Appeal, No. 258, Jan. T., 1950, from order of Court of Common Pleas No. 7 of Philadelphia County, June T., 1949, No. 761, in case of Raymond H. Lutz, trading as Aero Reproductions of New England v. Foster & Kester Company, Incorporated and Bridgeport Brass Company. Order reversed.
Francis L. Van Dusen, with him John S. Dawson and Barnes, Dechert, Price Myers & Clark, for Bridgeport Brass Company, defendant, appellant.
Abraham Wernick, for plaintiff, appellee.
Townsend Munson and Townsend, Elliott & Munson, for defendant, Foster & Kester Co., Inc.
Before Drew, C.j., Stern, Stearne, Jones, Bell, Ladner and Chidsey, JJ.
OPINION BY MR. JUSTICE JONES
The plaintiff instituted this action in assumpsit by the issuance of a summons without more. One of the defendants, the present appellant, being a foreign corporation, filed preliminary objections to the jurisdiction on the ground that it was not doing business in Pennsylvania and, therefore, was not amenable to service in a suit instituted against it in this State. The plaintiff filed an answer to the preliminary objections and a hearing was had in the court below. On the testimony adduced by deposition and certain exhibits offered
in evidence, the court made findings on the basis whereof it overruled the preliminary objections. From that order, the objecting defendant brought this appeal.
Whether a foreign corporation is subject to the jurisdiction of a Pennsylvania court depends upon whether it is doing business within the Commonwealth which rests fundamentally upon a conclusion of ultimate fact: New v. Robinson-Houchin Optical Company, 357 Pa. 47, 49, 53 A.2d 79; and Holliday v. Pacific Atlantic Steamship Corporation, 354 Pa. 271, 274, 47 A.2d 254. For present purposes, we necessarily accept as verity the facts found by the learned court below which are not here attacked and upon which the court predicated its legal conclusion that the appellant was doing business in Pennsylvania. The pertinent primary facts are, therefore, as follows:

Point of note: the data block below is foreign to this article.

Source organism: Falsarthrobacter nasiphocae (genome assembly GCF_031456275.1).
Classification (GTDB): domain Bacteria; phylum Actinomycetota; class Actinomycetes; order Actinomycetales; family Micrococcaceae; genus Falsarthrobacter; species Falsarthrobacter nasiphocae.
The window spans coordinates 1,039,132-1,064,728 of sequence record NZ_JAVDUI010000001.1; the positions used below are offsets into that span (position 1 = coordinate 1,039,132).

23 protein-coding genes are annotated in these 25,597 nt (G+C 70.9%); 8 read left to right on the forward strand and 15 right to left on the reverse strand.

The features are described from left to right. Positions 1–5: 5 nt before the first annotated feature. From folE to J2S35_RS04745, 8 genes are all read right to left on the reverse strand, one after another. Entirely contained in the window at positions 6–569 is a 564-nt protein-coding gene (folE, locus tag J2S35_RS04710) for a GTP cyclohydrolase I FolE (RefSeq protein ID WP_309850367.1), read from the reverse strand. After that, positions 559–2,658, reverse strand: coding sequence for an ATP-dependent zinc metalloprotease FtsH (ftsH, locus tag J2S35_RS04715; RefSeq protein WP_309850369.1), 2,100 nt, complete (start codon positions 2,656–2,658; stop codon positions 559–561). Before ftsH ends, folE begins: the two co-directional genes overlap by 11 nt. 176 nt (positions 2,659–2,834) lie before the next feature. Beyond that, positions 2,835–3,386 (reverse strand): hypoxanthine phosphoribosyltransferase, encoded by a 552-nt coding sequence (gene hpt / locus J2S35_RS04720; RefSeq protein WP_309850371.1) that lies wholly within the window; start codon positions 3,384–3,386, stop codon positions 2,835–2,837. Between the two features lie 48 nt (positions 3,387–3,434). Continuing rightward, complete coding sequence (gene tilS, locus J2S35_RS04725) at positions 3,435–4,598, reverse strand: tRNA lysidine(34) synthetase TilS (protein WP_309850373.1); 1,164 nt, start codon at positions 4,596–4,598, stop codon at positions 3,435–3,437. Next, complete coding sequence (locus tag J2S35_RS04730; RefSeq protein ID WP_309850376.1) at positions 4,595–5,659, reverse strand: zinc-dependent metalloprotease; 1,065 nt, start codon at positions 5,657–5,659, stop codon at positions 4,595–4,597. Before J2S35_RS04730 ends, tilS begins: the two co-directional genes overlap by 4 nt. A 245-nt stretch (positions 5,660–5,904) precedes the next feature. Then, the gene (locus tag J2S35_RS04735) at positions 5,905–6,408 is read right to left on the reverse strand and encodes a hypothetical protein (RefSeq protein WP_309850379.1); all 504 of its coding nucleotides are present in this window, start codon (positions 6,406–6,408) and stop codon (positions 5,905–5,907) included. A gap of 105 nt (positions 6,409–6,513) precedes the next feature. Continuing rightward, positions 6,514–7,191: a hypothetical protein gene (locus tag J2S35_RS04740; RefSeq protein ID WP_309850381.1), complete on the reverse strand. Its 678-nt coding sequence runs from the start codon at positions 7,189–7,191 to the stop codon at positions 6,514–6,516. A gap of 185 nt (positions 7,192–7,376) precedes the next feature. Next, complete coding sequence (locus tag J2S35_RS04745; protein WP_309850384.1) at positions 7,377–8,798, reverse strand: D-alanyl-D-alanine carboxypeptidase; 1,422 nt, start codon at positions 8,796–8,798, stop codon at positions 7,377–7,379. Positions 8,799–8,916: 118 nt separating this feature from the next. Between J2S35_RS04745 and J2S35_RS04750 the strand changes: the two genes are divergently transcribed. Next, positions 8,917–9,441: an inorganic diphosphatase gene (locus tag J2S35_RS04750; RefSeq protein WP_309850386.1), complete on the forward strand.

"At the time of the service of process in this suit the defendant was occupying the same room under a lease dated April 15, 1948, which states that the room is to be used as 'A sales and executive office in connection with its (the defendant's) brass and manufacturing business.' The lease was executed by the defendant. The rent is paid by the defendant from its main office in Connecticut.
"The defendant's name appears on the office door and on the directory of the Broad Street Station Building. The telephone is listed in the defendant's name and the charges are paid by the defendant. The defendant also pays for the telegraph services used by the branch office. The office is occupied by six employees, including a district sales manager, three salesmen, and two stenographers. The office contains six desks, some chairs, twelve file cases and a bookcase. The file cases contain branch office copies of orders, invoices and correspondence. The ...